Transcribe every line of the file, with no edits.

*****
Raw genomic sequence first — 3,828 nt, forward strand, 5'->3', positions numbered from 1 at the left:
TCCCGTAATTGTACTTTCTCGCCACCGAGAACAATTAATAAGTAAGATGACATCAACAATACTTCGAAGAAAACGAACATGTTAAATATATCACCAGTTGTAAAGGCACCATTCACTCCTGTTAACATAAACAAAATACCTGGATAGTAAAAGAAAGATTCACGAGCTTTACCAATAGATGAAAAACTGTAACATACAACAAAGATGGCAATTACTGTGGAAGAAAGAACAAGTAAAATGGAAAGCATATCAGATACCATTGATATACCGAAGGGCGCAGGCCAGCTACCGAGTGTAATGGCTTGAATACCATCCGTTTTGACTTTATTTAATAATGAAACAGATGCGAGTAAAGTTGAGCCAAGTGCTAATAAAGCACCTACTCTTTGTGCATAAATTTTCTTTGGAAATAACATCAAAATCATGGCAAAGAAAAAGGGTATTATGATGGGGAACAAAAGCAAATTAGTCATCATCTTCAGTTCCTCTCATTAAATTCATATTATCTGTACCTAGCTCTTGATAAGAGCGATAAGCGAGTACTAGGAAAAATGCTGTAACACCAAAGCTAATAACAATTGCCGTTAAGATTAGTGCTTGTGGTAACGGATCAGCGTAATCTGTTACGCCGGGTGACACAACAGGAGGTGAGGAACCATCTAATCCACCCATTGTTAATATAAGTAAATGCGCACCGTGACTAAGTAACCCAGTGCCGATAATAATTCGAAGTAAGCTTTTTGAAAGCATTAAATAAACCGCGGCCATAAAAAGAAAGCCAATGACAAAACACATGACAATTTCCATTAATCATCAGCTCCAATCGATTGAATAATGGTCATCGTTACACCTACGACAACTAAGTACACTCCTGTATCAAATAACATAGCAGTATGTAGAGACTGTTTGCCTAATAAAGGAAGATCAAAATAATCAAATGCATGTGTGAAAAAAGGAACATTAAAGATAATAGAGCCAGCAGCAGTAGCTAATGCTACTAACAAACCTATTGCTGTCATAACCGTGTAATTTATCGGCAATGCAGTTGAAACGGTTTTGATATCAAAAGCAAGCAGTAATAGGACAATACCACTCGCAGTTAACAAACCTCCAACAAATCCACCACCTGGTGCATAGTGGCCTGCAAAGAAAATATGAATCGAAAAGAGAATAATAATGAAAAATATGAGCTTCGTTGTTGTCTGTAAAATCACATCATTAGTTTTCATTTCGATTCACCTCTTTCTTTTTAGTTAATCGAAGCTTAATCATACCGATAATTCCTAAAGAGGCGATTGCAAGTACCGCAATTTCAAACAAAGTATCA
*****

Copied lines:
Raw genomic sequence first — 3,828 nt, forward strand, 5'->3', positions numbered from 1 at the left:
TCCCGTAATTGTACTTTCTCGCCACCGAGAACAATTAATAAGTAAGATGACATCAACAATACTTCGAAGAAAACGAACATGTTAAATATATCACCAGTTGTAAAGGCACCATTCACTCCTGTTAACATAAACAAAATACCTGGATAGTAAAAGAAAGATTCACGAGCTTTACCAATAGATGAAAAACTGTAACATACAACAAAGATGGCAATTACTGTGGAAGAAAGAACAAGTAAAATGGAAAGCATATCAGATACCATTGATATACCGAAGGGCGCAGGCCAGCTACCGAGTGTAATGGCTTGAATACCATCCGTTTTGACTTTATTTAATAATGAAACAGATGCGAGTAAAGTTGAGCCAAGTGCTAATAAAGCACCTACTCTTTGTGCATAAATTTTCTTTGGAAATAACATCAAAATCATGGCAAAGAAAAAGGGTATTATGATGGGGAACAAAAGCAAATTAGTCATCATCTTCAGTTCCTCTCATTAAATTCATATTATCTGTACCTAGCTCTTGATAAGAGCGATAAGCGAGTACTAGGAAAAATGCTGTAACACCAAAGCTAATAACAATTGCCGTTAAGATTAGTGCTTGTGGTAACGGATCAGCGTAATCTGTTACGCCGGGTGACACAACAGGAGGTGAGGAACCATCTAATCCACCCATTGTTAATATAAGTAAATGCGCACCGTGACTAAGTAACCCAGTGCCGATAATAATTCGAAGTAAGCTTTTTGAAAGCATTAAATAAACCGCGGCCATAAAAAGAAAGCCAATGACAAAACACATGACAATTTCCATTAATCATCAGCTCCAATCGATTGAATAATGGTCATCGTTACACCTACGACAACTAAGTACACTCCTGTATCAAATAACATAGCAGTATGTAGAGACTGTTTGCCTAATAAAGGAAGATCAAAATAATCAAATGCATGTGTGAAAAAAGGAACATTAAAGATAATAGAGCCAGCAGCAGTAGCTAATGCTACTAACAAACCTATTGCTGTCATAACCGTGTAATTTATCGGCAATGCAGTTGAAACGGTTTTGATATCAAAAGCAAGCAGTAATAGGACAATACCACTCGCAGTTAACAAACCTCCAACAAATCCACCACCTGGTGCATAGTGGCCTGCAAAGAAAATATGAATCGAAAAGAGAATAATAATGAAAAATATGAGCTTCGTTGTTGTCTGTAAAATCACATCATTAGTTTTCATTTCGATTCACCTCTTTCTTTTTAGTTAATCGAAGCTTAATCATACCGATAATTCCTAAAGAGGCGATTGCAAGTACCGCAATTTCAAACAAAGTATCA